Prenatal Vitamins: FAQ

You may have a lot of questions about prenatal vitamins. Do you need to take one? Are they necessary? Do prenatal vitamins come with any side effects? The answers to all your questions are here in this FAQ, so read on to find out more about prenatal vitamins, how you should take them, and more.

What Are Prenatal Vitamins?

When you're pregnant, the amount and type of vitamins and minerals your body needs changes. This is why prenatal vitamins are different from adult multivitamins. Prenatal vitamins will contain more folic acid and iron, which are both important for expecting moms. They sometimes include more omega-3 fatty acids, and they can also contain an extra boost of calcium and vitamin D.

Do I Need Prenatal Vitamins?

Although a healthy pregnancy diet can help keep you well nourished, sometimes you need a little extra help. During pregnancy, your body needs more folic acid and iron than it needs when you're not pregnant. Getting enough of these two nutrients can be difficult on diet alone, which is where prenatal vitamins come in to help fill the gap. Also, according to some research, taking prenatal vitamins can also decrease the risk of having a baby born with low birth weight.

However, just because you're taking a prenatal vitamin doesn't mean eating healthily and getting a wide range of nutrients isn't important.

What Are the Best Prenatal Vitamins?

You can get prenatal vitamins over the counter in the pharmacy, but you can also ask your healthcare provider to recommend the best brand for you. Prenatal vitamins typically contain

  • Folic acid. This helps prevent neural tube defects, which are serious abnormalities of the spinal cord and the brain.

  • Iron. This helps support the development and growth of your baby, and it can also help prevent anemia, which is a low number of healthy red blood cells.

  • Calcium. Calcium helps your baby build strong teeth and bones. You can read more about the important role iron and calcium play in your pregnancy here.

  • Vitamin D. This vitamin works together with calcium to help your baby develop her bones and teeth, but it's also important for you, too, as vitamin D deficiency is common among pregnant women.

You may benefit from a prenatal vitamin that also contains

  • Vitamin C

  • Vitamin A

  • Vitamin E

  • Zinc

  • Iodine

  • Copper.

You may wish to choose a prenatal vitamin with DHA and other omega-3 fatty acids that can help promote your baby's brain development, especially if you don't eat fish or other foods rich in this substance.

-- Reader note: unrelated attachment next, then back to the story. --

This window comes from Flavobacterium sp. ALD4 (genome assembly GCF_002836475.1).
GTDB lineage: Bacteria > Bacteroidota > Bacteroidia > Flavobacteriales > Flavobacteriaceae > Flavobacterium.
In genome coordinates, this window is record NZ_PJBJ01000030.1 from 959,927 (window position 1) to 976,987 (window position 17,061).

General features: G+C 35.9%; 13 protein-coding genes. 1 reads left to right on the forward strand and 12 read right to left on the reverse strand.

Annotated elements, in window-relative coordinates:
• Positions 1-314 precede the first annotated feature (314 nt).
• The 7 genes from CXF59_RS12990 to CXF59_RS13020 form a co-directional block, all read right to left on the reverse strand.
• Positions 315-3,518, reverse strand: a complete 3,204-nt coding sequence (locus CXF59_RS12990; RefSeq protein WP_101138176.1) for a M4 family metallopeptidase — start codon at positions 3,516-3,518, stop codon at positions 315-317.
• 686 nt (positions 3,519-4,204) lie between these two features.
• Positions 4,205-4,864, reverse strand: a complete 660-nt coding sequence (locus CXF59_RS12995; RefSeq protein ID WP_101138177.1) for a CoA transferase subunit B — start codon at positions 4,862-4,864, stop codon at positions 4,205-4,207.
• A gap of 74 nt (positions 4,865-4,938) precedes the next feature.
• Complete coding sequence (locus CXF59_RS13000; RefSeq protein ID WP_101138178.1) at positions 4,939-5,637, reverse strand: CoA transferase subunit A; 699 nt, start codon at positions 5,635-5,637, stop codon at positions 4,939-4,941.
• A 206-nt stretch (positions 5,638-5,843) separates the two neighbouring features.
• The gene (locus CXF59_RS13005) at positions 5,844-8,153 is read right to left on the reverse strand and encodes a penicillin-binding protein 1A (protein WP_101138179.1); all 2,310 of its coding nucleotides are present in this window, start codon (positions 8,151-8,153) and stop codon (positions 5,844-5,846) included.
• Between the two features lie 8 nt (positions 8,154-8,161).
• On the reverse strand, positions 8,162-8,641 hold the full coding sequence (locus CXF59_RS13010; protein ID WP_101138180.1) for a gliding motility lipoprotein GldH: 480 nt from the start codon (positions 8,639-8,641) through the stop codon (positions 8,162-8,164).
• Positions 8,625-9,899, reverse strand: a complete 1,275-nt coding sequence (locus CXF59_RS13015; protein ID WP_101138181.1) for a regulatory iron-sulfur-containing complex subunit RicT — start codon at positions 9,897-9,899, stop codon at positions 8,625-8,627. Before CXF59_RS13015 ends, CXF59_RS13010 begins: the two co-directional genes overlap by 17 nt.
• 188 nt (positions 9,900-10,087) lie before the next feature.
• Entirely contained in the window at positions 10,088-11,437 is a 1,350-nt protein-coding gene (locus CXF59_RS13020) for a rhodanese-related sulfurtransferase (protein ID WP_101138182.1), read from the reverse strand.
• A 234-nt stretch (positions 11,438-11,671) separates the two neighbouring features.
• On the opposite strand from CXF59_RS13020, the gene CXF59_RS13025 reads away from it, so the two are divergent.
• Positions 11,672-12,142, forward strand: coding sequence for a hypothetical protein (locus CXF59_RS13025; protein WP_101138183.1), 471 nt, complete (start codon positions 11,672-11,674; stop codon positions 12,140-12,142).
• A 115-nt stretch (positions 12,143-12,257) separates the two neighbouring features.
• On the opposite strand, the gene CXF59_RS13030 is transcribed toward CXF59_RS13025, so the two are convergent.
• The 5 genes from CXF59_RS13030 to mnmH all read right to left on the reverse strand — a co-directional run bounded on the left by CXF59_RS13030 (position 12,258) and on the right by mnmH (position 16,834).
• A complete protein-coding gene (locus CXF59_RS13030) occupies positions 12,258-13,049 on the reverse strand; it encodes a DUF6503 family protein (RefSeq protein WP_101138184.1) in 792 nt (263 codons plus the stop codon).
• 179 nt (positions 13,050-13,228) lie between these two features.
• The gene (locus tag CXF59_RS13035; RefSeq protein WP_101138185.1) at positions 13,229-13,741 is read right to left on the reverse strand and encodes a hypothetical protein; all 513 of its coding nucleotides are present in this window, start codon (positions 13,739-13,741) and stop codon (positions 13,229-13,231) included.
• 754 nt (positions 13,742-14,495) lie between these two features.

Discuss taking prenatal vitamins with your healthcare provider, and always check with your doctor before taking any new kind of supplement.

When Do I Need to Start Taking Prenatal Vitamins?

If you're trying to conceive, it's a good idea to take prenatal vitamins to make sure you're getting enough folic acid. Your baby's neural tube, which will become the spinal cord and the brain, develops during your first month of pregnancy, when you may not even know you're pregnant. Talk to your healthcare provider if you have any questions or concerns.

How Long Do I Need to Take Prenatal Vitamins?

It's a good idea to take prenatal vitamins throughout your pregnancy; however, your doctor might advise that you continue taking them even after your baby is born. Prenatal vitamins can be especially beneficial if you're breastfeeding.

Are There Any Side Effects to Prenatal Vitamins?

Some pregnant women may feel a little nauseated after taking prenatal vitamins. You can help avoid this by taking your vitamins with a snack or just before you go to bed.

Sometimes iron can cause constipation. Here are a few ways to prevent this:

  • Get plenty of fluids.

  • Add more fiber to your diet.

  • Get some exercise, as long as your healthcare provider has given the OK.

  • Talk to your healthcare provider about other options, like taking a stool softener.

If you are still struggling with side effects, talk your doctor about alternatives. She might recommend a different brand, or give you separate supplements with folic acid, iron, or calcium with vitamin D.

What If I Have Trouble Swallowing the Pills?

Sometimes you might find prenatal vitamins too large to swallow. An alternative option is to try chewable or gummy prenatal vitamins.

Getting all the nutrients you need is important for your health and the health of your baby. Maintaining a healthy diet is a good way to naturally get the vitamins and minerals you need, but prenatal vitamins can give you a helping hand to give your baby the best possible start in life.

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